Anyone who imagines that “Brexit” is just about the UK’s membership of the EU is indulging in hobby-politics and joke-politics and/or exhibiting very poor political judgment. I have blogged about this on previous occasions, eg:

https://ianrmillard.wordpress.com/2018/12/02/brexit-is-to-some-extent-only-a-metaphor-what-could-it-mean/

UKIP is the joke party and hobby-politics party of the UK, effectively a one-trick-pony, obsessed with the EU and EU immigration but not hitting hard on non-EU immigration and only peripherally touching on other issues. However, those voters who grasped at the UKIP straw up to 2015 were voting to a large extent not for Nigel Farage as Prime Minister, not for UKIP’s clown MEPs as UK ministers, not even simply to get Britain out of the increasingly sinister EU matrix, but as a protest and shout of anger against a whole host of issues, not all of which are connected directly to the UK membership of the EU.

What Is Democracy Anyway?

“Democracy” is one of those terms which is rather imprecise and commonly misused (another is “holocaust”, usually and deliberately misused and distorted by Jew-Zionists and others as “the Holocaust”, the definite article and the capital letter supposedly differentiating any misfortunes visited on Jews in the Second World War from similar misfortunes visited on non-Jews throughout history).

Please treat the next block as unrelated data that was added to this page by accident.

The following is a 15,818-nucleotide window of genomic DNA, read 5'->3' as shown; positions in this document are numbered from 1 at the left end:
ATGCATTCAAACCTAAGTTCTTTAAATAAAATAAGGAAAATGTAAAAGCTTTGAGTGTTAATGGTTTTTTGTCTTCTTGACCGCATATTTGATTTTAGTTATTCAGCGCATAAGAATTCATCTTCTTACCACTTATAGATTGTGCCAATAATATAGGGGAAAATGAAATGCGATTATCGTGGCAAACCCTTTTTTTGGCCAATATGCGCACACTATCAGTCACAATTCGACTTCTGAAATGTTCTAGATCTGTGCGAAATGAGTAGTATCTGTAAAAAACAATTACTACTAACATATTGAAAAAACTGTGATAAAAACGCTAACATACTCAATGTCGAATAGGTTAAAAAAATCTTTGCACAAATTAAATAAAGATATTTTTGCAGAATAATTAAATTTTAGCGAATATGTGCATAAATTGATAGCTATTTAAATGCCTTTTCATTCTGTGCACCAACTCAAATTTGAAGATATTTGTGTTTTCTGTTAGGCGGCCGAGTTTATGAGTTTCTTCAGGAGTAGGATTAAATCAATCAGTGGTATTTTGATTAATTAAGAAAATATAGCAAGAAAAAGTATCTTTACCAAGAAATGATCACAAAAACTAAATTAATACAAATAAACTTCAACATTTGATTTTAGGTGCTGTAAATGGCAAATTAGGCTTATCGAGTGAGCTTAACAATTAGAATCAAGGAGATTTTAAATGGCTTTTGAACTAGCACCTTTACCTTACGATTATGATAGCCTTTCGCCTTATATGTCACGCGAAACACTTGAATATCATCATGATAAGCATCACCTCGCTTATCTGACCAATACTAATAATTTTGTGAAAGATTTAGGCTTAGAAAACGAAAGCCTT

In ancient Greece (for example Athens, the home of the idea of “democracy”), we see that only the relative few had full political rights.  In the 4thC BC, Attica had about 300,000 inhabitants (in the state as a whole, not just the “urbanized” polis of Athens itself). Out of that population, only about 100,000 were citizens. Out of that 100,000, only 30,000, being adult male citizens who had completed military service or similarly accepted service, were allowed to vote or to participate in political life. Women, slaves, freed slaves, children and metics (foreigners resident in Attica) were not allowed to vote etc. In other words, out of 300,000 inhabitants, only about 30,000, 10% of the whole, played a significant political role.

UK Democracy: the expansion of the electorate

In more modern times and in England/UK, we see that, though a kind of representative Parliament existed from the 13thC AD, the electorate (using the term broadly) widened over the centuries. At the time of the first great Reform Act (1832), the population of England and Wales (excluding Scotland) was about 12 million, out of which only 200,000 in counties and perhaps 20,000 more in boroughs had voting rights (see Notes, below), about 2% of the whole population (nb. population estimates of that era are not very accurate: some estimates say 400,000 in toto, so perhaps 4% of all inhabitants could vote), a far smaller percentage than in Periclean Athens! In France, the percentage with voting rights was even smaller, but was expanded hugely when universal suffrage was introduced in 1848.